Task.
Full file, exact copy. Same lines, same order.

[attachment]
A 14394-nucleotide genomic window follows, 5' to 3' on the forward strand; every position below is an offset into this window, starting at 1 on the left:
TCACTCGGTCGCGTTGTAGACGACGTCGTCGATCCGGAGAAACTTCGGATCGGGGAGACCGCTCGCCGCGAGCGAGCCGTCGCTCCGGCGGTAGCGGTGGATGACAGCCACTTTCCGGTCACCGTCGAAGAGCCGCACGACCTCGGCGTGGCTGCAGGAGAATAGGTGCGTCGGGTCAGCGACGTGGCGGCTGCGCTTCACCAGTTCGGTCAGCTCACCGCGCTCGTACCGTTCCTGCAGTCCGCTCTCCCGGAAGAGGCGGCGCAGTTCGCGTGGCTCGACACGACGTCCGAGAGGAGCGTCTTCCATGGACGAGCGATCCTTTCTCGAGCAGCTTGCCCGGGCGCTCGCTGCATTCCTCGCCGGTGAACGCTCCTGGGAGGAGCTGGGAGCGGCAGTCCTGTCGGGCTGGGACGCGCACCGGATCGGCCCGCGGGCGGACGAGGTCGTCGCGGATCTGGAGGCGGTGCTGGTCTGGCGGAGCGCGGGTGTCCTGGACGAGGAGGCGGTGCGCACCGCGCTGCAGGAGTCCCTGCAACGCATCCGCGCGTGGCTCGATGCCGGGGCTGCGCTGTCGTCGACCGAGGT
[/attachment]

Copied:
A 14394-nucleotide genomic window follows, 5' to 3' on the forward strand; every position below is an offset into this window, starting at 1 on the left:
TCACTCGGTCGCGTTGTAGACGACGTCGTCGATCCGGAGAAACTTCGGATCGGGGAGACCGCTCGCCGCGAGCGAGCCGTCGCTCCGGCGGTAGCGGTGGATGACAGCCACTTTCCGGTCACCGTCGAAGAGCCGCACGACCTCGGCGTGGCTGCAGGAGAATAGGTGCGTCGGGTCAGCGACGTGGCGGCTGCGCTTCACCAGTTCGGTCAGCTCACCGCGCTCGTACCGTTCCTGCAGTCCGCTCTCCCGGAAGAGGCGGCGCAGTTCGCGTGGCTCGACACGACGTCCGAGAGGAGCGTCTTCCATGGACGAGCGATCCTTTCTCGAGCAGCTTGCCCGGGCGCTCGCTGCATTCCTCGCCGGTGAACGCTCCTGGGAGGAGCTGGGAGCGGCAGTCCTGTCGGGCTGGGACGCGCACCGGATCGGCCCGCGGGCGGACGAGGTCGTCGCGGATCTGGAGGCGGTGCTGGTCTGGCGGAGCGCGGGTGTCCTGGACGAGGAGGCGGTGCGCACCGCGCTGCAGGAGTCCCTGCAACGCATCCGCGCGTGGCTCGATGCCGGGGCTGCGCTGTCGTCGACCGAGGT